Though wetland restoration will not be the only tool in our kit to prepare our communities for climate change, there is virtually no downside to performing this restoration now, and a tremendous potential upside on the mitigation front. New studies are proving the ability of wetlands to sequester carbon in larger amounts than previously thought.

The good news is that wetland restoration is proceeding at a faster pace around the Bay than ever before, while a potential ballot measure by the Bay Restoration Authority in November could help our region start new projects that await funding and finish projects in progress now.

Here’s a status update on several prominent planned and in progress restoration projects that hold the greatest potential to protect communities from sea level rise and flooding caused by climate change:

Bair Island – Since being saved from development in the 1990’s, Bair Island has been a focal point of restoration in San Francisco Bay. Last spring, a pedestrian bridge was installed to connect Inner Bair with Uccelli Blvd, and project managers expect to formally complete restoration of Bair Island’s 3,000 acres this fall. Bair Island is in Redwood City, a low-lying city of 79,000 people. Its restoration will be an important part of Redwood City’s readiness for sea level rise.

Hamilton Field – A model for reuse, Hamilton Field was once a bustling military base along the Marin County shoreline. Earlier this spring, the decade-long restoration project was completed, returning this site to its natural state. Hamilton is north of San Rafael and adjacent to Bell Marin Keys, a community of 700 homes that sits 10 feet or less above sea level.

Cullinan Ranch – Cullinan Ranch’s 1,500 acres of restorable habitat along Hwy 37 were saved from development in the 1980s. Situated north of the City of Vallejo, this site will provide much needed habitat while continuing to protect the highway from flooding and sea level rise.

Eden Landing – The 1,000+ acres of Eden Landing mix the remnants of industrial salt manufacturing with restoration to create 50 nesting islands for migratory shorebirds including the endangered California clapper rail. Public access trails are slated to open in 2015. Eden Landing is situated near the San Mateo Bridge.

Ravenswood Ponds – Adjacent to the Facebook campus at the foot of the Dumbarton Bridge in an area prone to flooding, Ravenswood is one of the most visible interactions between the Bay and the built environment. Major restoration was completed in 2010, but volunteers continue to work on restoring native plants to the site.

King Tides an Opportunity to Educate about Sea Level Rise

King Tides are "a glimpse into the future," of sea level rise, say experts. Click above to see NBC News' story on the first set of King Tides this season.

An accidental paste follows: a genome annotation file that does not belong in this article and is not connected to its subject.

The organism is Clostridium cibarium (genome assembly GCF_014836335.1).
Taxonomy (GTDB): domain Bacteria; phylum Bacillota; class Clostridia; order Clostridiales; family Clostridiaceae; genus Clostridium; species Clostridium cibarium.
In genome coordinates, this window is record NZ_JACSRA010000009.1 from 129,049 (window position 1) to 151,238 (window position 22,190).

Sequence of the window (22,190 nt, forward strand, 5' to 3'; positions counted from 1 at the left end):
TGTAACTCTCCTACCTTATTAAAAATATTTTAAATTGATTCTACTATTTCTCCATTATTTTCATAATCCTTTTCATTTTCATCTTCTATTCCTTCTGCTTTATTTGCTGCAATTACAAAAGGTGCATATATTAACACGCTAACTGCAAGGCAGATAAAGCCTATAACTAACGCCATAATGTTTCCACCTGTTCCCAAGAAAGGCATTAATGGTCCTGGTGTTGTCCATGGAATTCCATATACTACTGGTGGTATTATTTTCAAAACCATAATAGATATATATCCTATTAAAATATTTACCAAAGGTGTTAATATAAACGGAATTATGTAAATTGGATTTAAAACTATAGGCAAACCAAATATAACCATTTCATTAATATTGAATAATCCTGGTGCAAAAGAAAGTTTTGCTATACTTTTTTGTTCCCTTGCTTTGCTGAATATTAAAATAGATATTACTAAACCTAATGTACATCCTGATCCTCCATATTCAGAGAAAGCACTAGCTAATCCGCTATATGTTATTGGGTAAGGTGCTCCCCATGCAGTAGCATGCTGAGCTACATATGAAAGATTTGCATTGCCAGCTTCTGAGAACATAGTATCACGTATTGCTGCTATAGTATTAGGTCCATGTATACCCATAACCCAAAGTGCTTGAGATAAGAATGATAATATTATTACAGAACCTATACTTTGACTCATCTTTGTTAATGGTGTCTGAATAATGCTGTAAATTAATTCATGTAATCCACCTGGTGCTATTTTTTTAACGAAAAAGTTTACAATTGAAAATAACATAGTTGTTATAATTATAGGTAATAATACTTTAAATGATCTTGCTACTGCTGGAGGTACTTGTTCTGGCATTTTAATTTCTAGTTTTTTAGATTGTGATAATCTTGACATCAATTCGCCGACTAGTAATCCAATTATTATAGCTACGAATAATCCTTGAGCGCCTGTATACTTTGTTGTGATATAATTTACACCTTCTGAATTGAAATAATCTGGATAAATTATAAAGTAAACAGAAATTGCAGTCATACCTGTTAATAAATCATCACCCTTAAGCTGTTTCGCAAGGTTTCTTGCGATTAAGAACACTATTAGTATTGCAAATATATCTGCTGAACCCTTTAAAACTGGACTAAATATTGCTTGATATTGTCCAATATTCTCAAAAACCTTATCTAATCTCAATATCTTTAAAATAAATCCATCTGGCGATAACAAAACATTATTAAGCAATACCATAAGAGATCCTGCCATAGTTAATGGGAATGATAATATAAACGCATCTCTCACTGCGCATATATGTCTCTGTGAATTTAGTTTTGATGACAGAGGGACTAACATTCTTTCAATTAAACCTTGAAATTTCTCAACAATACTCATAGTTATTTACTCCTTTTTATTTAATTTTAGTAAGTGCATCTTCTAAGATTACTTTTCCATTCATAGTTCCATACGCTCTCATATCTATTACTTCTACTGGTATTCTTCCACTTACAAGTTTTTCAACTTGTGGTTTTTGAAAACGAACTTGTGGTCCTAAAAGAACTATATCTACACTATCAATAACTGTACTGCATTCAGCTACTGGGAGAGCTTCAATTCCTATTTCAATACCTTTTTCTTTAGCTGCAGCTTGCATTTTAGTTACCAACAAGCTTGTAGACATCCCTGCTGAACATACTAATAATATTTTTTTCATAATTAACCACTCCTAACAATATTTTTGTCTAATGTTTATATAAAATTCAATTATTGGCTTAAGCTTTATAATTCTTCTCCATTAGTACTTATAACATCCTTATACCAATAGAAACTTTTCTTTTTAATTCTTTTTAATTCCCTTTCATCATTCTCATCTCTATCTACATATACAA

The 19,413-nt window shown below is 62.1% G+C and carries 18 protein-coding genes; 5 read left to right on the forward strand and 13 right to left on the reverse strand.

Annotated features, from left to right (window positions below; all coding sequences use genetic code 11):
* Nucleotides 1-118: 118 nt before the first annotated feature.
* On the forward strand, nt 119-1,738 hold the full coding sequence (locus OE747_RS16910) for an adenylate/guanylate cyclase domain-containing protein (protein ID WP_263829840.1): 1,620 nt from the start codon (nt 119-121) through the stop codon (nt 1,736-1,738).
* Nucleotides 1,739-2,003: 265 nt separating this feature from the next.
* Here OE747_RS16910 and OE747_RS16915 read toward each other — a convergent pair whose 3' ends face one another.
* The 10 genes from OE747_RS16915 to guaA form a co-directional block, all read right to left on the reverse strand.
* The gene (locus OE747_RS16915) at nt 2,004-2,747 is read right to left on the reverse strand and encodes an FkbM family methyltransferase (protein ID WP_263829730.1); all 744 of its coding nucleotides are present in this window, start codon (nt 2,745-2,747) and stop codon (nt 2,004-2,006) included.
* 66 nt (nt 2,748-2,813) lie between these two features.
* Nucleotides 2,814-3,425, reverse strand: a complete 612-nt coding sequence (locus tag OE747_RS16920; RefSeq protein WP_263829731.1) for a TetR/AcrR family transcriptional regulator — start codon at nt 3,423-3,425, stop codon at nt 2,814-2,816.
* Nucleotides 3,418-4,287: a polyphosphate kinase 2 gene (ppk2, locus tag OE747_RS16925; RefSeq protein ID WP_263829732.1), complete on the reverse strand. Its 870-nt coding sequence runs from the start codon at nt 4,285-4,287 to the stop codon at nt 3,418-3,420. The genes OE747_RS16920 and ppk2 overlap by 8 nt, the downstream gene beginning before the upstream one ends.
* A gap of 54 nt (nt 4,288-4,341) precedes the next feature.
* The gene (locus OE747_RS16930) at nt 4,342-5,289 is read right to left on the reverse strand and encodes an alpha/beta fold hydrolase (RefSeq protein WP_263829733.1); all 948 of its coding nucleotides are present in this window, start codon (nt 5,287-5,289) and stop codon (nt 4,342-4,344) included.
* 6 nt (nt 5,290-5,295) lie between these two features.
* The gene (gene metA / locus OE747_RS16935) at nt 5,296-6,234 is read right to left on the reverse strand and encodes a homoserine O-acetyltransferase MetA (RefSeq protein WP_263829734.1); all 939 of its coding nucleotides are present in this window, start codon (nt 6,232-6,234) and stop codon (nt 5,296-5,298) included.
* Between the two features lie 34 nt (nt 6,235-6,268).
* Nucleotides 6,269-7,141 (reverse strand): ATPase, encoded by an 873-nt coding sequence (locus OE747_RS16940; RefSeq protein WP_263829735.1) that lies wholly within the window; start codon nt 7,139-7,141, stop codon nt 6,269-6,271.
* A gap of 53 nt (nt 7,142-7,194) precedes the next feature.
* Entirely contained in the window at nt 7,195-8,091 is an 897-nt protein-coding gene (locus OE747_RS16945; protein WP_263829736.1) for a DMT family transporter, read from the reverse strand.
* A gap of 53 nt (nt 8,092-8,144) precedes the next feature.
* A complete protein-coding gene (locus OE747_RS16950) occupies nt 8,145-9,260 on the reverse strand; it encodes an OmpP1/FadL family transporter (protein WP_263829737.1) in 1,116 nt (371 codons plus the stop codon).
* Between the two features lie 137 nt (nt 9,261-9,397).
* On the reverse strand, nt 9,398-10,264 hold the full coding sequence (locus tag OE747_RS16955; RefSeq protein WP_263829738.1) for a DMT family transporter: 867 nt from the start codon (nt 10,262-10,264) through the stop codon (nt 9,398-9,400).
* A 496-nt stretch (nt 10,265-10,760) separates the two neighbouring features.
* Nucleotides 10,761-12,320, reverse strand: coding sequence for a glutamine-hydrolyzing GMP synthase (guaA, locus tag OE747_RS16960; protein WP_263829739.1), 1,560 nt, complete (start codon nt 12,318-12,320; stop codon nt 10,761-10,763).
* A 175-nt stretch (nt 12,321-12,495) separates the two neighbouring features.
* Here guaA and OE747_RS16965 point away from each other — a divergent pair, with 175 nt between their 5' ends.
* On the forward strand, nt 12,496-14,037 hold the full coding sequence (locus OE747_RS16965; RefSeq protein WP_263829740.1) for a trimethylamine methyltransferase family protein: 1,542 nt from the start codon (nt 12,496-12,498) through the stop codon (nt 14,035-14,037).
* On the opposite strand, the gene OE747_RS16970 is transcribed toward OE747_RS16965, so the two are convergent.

King Tides are “a glimpse into the future,” of sea level rise, say experts. Click above to see NBC News’ story on the first set of King Tides this season.

The highest tides of the year are back in the Bay Area. With sea levels peaking over 11 feet in some areas of the Bay – flooding roadways, freeway onramps and more – the King Tides, which we will experience at least six days this winter, have become an annual reminder of our need to prepare for the serious impacts facing us with sea level rise. (Click here to read more about what produces King Tides)

If you ask scientists and policy experts about sea level rise planning, one of the most difficult challenges we face is that despite the enormous impacts sea level rise will have on the Bay Area (over $50 billion in property and infrastructure is at risk, according to the Pacific Institute), the issue is still not universally seen as an immediate and pressing threat for many policymakers. There is also a lack of strong regulations and guidance at the statewide and regional levels for local jurisdictions to address these issues. This highlights the need for voters to understand and voice their concerns about sea level rise.

A recent poll (full results here) by the Public Policy Institute of California showed that most Californians (63%) recognize that the impacts of climate change are already being felt and three-in-four (75%) support “steps to counter the effect of global warming right away,” yet only 28% of Bay Area residents said they were “very concerned” about the impacts of flooding as a result of global warming. It’s important to note, however, that these numbers were much higher for communities at greater risk of flooding, due to neighborhoods being built in flood zones – African Americans and Latinos were nearly twice as likely (40% and 42%, respectively) to be “very concerned” about the risk of flooding.